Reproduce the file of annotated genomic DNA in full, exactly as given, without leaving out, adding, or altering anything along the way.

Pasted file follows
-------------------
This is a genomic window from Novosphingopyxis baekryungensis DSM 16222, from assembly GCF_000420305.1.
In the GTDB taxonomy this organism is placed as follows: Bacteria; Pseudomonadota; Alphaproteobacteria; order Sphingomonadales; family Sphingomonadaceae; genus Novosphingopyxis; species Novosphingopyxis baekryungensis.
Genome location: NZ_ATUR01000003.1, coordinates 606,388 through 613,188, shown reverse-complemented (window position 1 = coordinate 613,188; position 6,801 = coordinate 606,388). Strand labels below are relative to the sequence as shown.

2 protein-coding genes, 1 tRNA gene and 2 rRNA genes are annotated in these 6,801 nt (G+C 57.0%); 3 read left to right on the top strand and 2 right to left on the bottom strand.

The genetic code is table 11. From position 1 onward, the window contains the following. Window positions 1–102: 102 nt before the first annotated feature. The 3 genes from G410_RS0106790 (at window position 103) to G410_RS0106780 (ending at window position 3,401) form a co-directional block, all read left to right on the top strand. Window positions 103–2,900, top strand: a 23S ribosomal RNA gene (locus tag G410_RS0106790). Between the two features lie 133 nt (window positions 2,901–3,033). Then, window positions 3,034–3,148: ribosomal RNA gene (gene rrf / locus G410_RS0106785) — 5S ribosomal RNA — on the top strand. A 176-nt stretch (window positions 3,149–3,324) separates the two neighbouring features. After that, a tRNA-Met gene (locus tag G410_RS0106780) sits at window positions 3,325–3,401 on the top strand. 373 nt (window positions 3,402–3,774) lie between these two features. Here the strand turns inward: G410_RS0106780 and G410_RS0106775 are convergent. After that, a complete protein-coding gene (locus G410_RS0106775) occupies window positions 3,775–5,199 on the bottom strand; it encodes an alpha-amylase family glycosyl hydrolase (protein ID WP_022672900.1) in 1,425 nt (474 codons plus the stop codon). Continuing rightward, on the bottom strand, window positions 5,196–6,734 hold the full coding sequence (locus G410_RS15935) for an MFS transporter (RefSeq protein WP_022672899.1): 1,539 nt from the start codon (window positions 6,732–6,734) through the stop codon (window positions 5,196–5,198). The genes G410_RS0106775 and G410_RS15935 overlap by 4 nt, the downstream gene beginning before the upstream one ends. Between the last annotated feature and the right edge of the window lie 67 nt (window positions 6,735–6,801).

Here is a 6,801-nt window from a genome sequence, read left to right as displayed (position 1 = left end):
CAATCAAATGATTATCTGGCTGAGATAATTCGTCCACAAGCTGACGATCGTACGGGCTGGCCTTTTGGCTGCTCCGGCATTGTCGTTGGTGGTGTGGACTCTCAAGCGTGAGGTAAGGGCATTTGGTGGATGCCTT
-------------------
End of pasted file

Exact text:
This is a genomic window from Novosphingopyxis baekryungensis DSM 16222, from assembly GCF_000420305.1.
In the GTDB taxonomy this organism is placed as follows: Bacteria; Pseudomonadota; Alphaproteobacteria; order Sphingomonadales; family Sphingomonadaceae; genus Novosphingopyxis; species Novosphingopyxis baekryungensis.
Genome location: NZ_ATUR01000003.1, coordinates 606,388 through 613,188, shown reverse-complemented (window position 1 = coordinate 613,188; position 6,801 = coordinate 606,388). Strand labels below are relative to the sequence as shown.

2 protein-coding genes, 1 tRNA gene and 2 rRNA genes are annotated in these 6,801 nt (G+C 57.0%); 3 read left to right on the top strand and 2 right to left on the bottom strand.

The genetic code is table 11. From position 1 onward, the window contains the following. Window positions 1–102: 102 nt before the first annotated feature. The 3 genes from G410_RS0106790 (at window position 103) to G410_RS0106780 (ending at window position 3,401) form a co-directional block, all read left to right on the top strand. Window positions 103–2,900, top strand: a 23S ribosomal RNA gene (locus tag G410_RS0106790). Between the two features lie 133 nt (window positions 2,901–3,033). Then, window positions 3,034–3,148: ribosomal RNA gene (gene rrf / locus G410_RS0106785) — 5S ribosomal RNA — on the top strand. A 176-nt stretch (window positions 3,149–3,324) separates the two neighbouring features. After that, a tRNA-Met gene (locus tag G410_RS0106780) sits at window positions 3,325–3,401 on the top strand. 373 nt (window positions 3,402–3,774) lie between these two features. Here the strand turns inward: G410_RS0106780 and G410_RS0106775 are convergent. After that, a complete protein-coding gene (locus G410_RS0106775) occupies window positions 3,775–5,199 on the bottom strand; it encodes an alpha-amylase family glycosyl hydrolase (protein ID WP_022672900.1) in 1,425 nt (474 codons plus the stop codon). Continuing rightward, on the bottom strand, window positions 5,196–6,734 hold the full coding sequence (locus G410_RS15935) for an MFS transporter (RefSeq protein WP_022672899.1): 1,539 nt from the start codon (window positions 6,732–6,734) through the stop codon (window positions 5,196–5,198). The genes G410_RS0106775 and G410_RS15935 overlap by 4 nt, the downstream gene beginning before the upstream one ends. Between the last annotated feature and the right edge of the window lie 67 nt (window positions 6,735–6,801).

Here is a 6,801-nt window from a genome sequence, read left to right as displayed (position 1 = left end):
CAATCAAATGATTATCTGGCTGAGATAATTCGTCCACAAGCTGACGATCGTACGGGCTGGCCTTTTGGCTGCTCCGGCATTGTCGTTGGTGGTGTGGACTCTCAAGCGTGAGGTAAGGGCATTTGGTGGATGCCTT